Solved Ping List of Servers - Output Avg Response Time

August 2, 2016 at 14:40:03
Specs: Windows 7
I have rudimentary skills with batch files. I'm trying to find the fastest server within my VPN provider. So using a server.txt list of 15-20 servers like this:

I'm trying to get the "Average" round trip response time of each server output to a "results.txt" file.
This data is in the last line of ping results (Minimum = 21ms, Maximum = 25ms, Average = 23ms)

I have found many ping batch files but all of them are checking for connection status, or IP, or something other than response time. Any help would be aprecciated for this 60 year old guy!

message edited by AZMedia

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August 2, 2016 at 22:18:11
✔ Best Answer
Basic framework:

@echo off & setlocal
for /f "tokens=*" %%a in (server.txt) do (
for /f "tokens=4 delims==" %%b in ('ping -a %%a^|find "Average"') do (
call :xx %%a %%b
:: output to file and put a sort about here.
sort speed
goto :eof

set x=%2
set x=%x:ms=%
set x=%x: =%
>> speed echo %x% %1

message edited by nbrane

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August 3, 2016 at 20:12:47
If you want to go with something like PowerShell, you could do this
Get-Content server.txt
 ForEach-Object {
   $o = New-Object PSObject -prop @{ Name=$_; Time=$null }
   $t = (Test-Connection $_ -ErrorAction SilentlyContinue | 
         Measure-Object -Average ResponseTime).Average
   if ($t -ne $null) { $o.Time = $t }
   else              { $o.Time = 300000 }
 } |
 Sort-Object Time |
 Format-Table -AutoSize Name, Time |
 Out-File results.txt

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August 6, 2016 at 20:45:13
Razor2, thank you. I could not get Powersehell to work and spent half hour researching on permissions and stuff. This is why I wanted to use a .bat file, I have no experience with Powershell.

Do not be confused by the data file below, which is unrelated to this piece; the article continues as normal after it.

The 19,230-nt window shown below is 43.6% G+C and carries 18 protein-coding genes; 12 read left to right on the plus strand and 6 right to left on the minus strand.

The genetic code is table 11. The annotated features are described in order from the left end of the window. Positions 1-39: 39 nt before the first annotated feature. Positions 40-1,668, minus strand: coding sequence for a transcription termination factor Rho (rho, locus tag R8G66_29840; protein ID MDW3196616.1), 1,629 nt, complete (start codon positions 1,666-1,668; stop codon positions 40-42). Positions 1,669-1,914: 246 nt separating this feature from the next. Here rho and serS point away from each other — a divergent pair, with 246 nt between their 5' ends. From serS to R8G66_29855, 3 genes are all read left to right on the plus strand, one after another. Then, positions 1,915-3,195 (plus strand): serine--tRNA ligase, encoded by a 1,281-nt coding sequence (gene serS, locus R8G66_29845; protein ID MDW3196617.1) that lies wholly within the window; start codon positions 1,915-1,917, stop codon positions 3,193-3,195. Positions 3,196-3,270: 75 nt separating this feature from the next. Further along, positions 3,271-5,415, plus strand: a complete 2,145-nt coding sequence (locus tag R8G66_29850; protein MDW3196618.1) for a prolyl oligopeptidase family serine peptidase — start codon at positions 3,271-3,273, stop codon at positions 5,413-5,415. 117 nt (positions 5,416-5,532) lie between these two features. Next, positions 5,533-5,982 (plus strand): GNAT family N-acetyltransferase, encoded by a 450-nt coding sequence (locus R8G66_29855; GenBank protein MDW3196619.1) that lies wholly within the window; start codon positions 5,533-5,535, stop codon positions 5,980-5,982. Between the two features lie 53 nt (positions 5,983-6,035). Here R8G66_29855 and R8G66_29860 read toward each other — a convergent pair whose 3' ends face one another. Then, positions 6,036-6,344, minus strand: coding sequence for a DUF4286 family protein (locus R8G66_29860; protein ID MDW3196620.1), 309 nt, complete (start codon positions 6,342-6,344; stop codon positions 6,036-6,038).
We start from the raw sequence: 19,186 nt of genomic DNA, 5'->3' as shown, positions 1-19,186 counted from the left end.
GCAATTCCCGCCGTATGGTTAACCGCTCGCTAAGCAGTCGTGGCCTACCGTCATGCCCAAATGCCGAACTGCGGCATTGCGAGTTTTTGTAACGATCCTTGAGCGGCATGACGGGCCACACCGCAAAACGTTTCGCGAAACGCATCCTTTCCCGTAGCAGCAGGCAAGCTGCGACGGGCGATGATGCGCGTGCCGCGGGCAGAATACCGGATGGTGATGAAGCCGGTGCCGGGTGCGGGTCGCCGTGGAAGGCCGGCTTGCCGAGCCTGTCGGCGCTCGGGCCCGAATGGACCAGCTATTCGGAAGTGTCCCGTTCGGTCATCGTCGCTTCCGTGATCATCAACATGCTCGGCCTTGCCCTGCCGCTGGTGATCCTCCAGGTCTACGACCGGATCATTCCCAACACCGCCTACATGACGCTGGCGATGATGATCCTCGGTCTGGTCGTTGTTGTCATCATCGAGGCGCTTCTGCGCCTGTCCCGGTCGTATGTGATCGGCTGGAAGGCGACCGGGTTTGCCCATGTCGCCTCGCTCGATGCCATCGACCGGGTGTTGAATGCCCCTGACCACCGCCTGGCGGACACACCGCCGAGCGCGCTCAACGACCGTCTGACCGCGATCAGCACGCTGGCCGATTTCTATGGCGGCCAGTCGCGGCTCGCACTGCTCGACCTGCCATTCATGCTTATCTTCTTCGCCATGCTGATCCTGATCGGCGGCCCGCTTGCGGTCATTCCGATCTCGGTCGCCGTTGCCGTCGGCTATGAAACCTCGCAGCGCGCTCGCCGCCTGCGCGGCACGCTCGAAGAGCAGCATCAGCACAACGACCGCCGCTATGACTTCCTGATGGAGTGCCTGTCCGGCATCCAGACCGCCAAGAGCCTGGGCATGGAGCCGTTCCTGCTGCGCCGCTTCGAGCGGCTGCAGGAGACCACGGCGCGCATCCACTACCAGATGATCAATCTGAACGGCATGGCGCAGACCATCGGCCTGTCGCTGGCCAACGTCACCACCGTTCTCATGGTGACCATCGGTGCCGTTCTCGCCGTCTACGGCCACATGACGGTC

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August 18, 2016 at 05:52:53
Not entirely unexpected, since Microsoft managed to create a scripting environment that doesn't like running scripts. You can fix that by running PowerShell, and typing:
Set-ExecutionPolicy Unrestricted -Scope CurrentUser
Then you just need to save the script as a .PS1 file, right-click, and select "Run with PowerShell."

The other option is to use VBScript:

If Not IsConsole Then _
  WScript.Quit CreateObject("WScript.Shell").Run( _
   "cscript " & WScript.ScriptFullName, 1, True _

Set FSO = CreateObject("Scripting.FileSystemObject")
Set WMI = GetObject("winmgmts:")
Set servers = CreateObject("ADODB.Recordset")
servers.Fields.Append "Server", 200, 255
servers.Fields.Append "time", 5

With FSO.OpenTextFile("servers.txt")
  Do Until .AtEndOfStream
    server = .ReadLine
    tme = 0
    WScript.StdOut.Write server
    For i = 1 To 4
      Set ping = WMI.Get("Win32_PingStatus.Address='" & server & "'")
      If ping.StatusCode = 0 Then
        tme = tme + ping.ResponseTime
        WScript.StdOut.Write ", " & ping.ResponseTime & "ms"
        tme = tme + ping.Timeout + 1
        WScript.StdOut.Write ", FAILED"
      End If
    Next 'i
    WScript.StdOut.WriteLine ""
    servers("Server") = server
    servers("time") = tme / 4
End With

servers.Sort = "time"
With FSO.OpenTextFile("output.txt", 2, True)
  Do Until servers.EOF
    .WriteLine servers("Server") & vbTab & servers("time")
End With

Function IsConsole()
  On Error Resume Next
  WScript.StdOut.WriteLine ""
  IsConsole = Not CBool(Err.Number)
End Function

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August 18, 2016 at 15:16:19
Thanks. I ended up using this. It works great for my purpose. I have 3 bat files like this, one for the LA, Vegas, and San Jose servers.

@echo off
for %%a in (
) do (
echo pinging %%a 1>&2
echo %%a
ping %%a -n 10 |find "Average ="

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